Sunday, October 25, 2009

Quick Tip: Update Shortcuts in Ubuntu's Main Menu

Installing and running most applications in Ubuntu is a piece of cake, no doubt about it, but sometimes, some programs refuse to appear in the Applications menu without you having to restart the session (logging out and back in). Such is the case for Sun's awesome VirtualBox virtualization software. Today I will present you with a relatively quick way to make it appear in the menu without the session restart hassle. There are probably other (better) ways to do this, but it's what I use. Don't shoot me if it's not the best approach. :)

So, after you have installed VirtualBox, go to System --> Preferences --> Main Menu, make sure the "Applications" entry is expanded (click on the little arrow on its left if it's not), go to the "System Tools" menu and there you'll see VirtualBox with a checkmark next to it. Now simply uncheck it, wait a few seconds, and check it back again and voila, you now have the extra "System Tools" entry in the Main Menu, hosting Sun's VirtualBox.

As for some of you words are becoming obsolete, here's a video showing the above steps:




Thanks for tuning in, have a great day!

Friday, October 16, 2009

Tasks and To-Dos with Glista 0.4

If the memory of humans could be measured in removable media and the best would be a BluRay disc, mine would be somewhere around a floppy. Needless to say, I use my phone's reminder function a lot, especially for important stuff with set deadlines. For other "things-to-do-sometime-in-the-future" I want to use a Task manager application that is as simple as possible. I don't want to set alarms, I don't want to receive an email three days before the cat's litter box is empty, I just want a window in which I can type stuff to do and then "check" them once they're done. As I wasn't really *craving* or in dire need of such software, I haven't actually dug up the web in search of one, so I simply stumbled upon Glista while browsing through the latest deb packages on getdeb.net.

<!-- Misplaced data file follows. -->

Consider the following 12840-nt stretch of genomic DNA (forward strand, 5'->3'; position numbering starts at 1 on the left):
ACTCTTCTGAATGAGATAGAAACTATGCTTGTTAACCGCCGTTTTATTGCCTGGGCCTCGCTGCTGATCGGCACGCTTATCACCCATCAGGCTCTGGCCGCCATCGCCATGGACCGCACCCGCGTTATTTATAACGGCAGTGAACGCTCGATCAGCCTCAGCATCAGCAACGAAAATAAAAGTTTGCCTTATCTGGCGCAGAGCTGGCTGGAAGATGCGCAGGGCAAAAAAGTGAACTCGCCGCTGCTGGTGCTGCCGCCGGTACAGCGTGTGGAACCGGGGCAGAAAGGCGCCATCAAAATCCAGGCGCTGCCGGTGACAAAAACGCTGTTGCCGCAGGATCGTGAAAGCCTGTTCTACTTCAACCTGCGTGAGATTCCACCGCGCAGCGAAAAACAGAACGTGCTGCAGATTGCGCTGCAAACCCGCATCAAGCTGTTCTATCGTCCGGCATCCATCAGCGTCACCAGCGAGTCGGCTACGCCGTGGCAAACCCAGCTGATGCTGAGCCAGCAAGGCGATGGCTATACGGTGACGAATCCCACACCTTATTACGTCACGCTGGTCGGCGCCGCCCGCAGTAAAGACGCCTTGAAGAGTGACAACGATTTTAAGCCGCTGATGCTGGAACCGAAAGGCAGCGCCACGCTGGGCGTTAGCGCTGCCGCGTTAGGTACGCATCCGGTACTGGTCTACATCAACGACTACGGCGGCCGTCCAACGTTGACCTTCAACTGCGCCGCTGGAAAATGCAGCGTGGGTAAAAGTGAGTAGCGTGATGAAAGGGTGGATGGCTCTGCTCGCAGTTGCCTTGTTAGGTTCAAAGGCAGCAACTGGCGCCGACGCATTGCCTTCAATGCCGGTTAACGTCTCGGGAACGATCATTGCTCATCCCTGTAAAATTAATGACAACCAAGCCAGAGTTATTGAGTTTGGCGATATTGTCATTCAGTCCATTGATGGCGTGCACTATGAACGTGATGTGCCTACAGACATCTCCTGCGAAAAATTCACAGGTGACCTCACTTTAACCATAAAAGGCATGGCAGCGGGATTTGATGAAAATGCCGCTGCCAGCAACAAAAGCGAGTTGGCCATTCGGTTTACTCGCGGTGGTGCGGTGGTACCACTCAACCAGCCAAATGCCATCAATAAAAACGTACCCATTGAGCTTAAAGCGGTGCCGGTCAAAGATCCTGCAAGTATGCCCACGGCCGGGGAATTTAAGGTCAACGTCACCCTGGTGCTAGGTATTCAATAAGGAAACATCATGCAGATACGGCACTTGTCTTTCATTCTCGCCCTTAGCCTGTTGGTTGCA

I do hope you have a solid broadband Internet connection, as Glista comes in a whooping 37.8 (almost 38!!) KB .deb package for Ubuntu users. For Gentoo, you can get the ebuild package and, for any other distros, the 134 KB source package is available and ready to be compiled. The size of it alone was a strong indication that this was what I wanted.

Once installed, it found a comfy place inside the "Office" category also bringing along a nifty looking icon. After you launch it, Glista will be "kept alive" through a system tray icon, so clicking X on the main window won't shut it down completely. The interface is dead simple: four buttons on top, the main section in which your tasks will be displayed and a text-entry field at the bottom, followed by a "plus" sign. To save a task, type it in the field, click the plus and BAM! it's there. Quick and easy.

All the tasks are alphabetically arranged, so you'll find the ones you need quite rapidly. I wish though, that there was an option to arrange them by date. Once you complete a task and place a checkmark in the box on the right, the text will become strikeout and the item will move at the bottom of the list. To delete an item, select it and press the big red button (I love big red buttons). All the done tasks can be easily removed with the broom icon.



Sometimes, a couple of words won't be enough and some tasks require more in-depth explanations. For that purpose, Glista allows you to add notes to your tasks by clicking the first icon on top (the clipboard). An extra, larger, text field will appear to let you type in whatever you like. Oh, URLs will automatically be highlighted for easy opening, so that's nice. When you're done, just click the x at the bottom of the text field and it's attached. To view a note, double click on the clipboard icon that appears next to each task that has such extra info.

If you tend to create a lot of new tasks, a bit more organizing is needed, and placing tasks in categories is the first step towards that. Glista keeps it simple: if you want to create a category, go to the add task text field, type it in, place a colon and then type the actual task. Example: "Groceries: Peanut butter jelly!", in which case "Groceries" will become a new category, and "Peanut butter jelly!" will be a task inside that category. So every time you begin a new task with "Groceries:" that task will be added to the Groceries category.



Well, that's pretty much it. What did you expect? 3000 words for a 37 KB app? Jeeeez. :) Anyway, if you want a truly BASIC (keep that in mind) task application, use Glista. If, otherwise, you need pop-ups and reminders and a monkey tapping on your head when you need to renew your car insurance, look elsewhere. I hope you found the article helpful (or at least enjoyable) and I wish you an awesome morning/afternoon/evening/night!

Download Glista from the official homepage, or get the deb package from getdeb.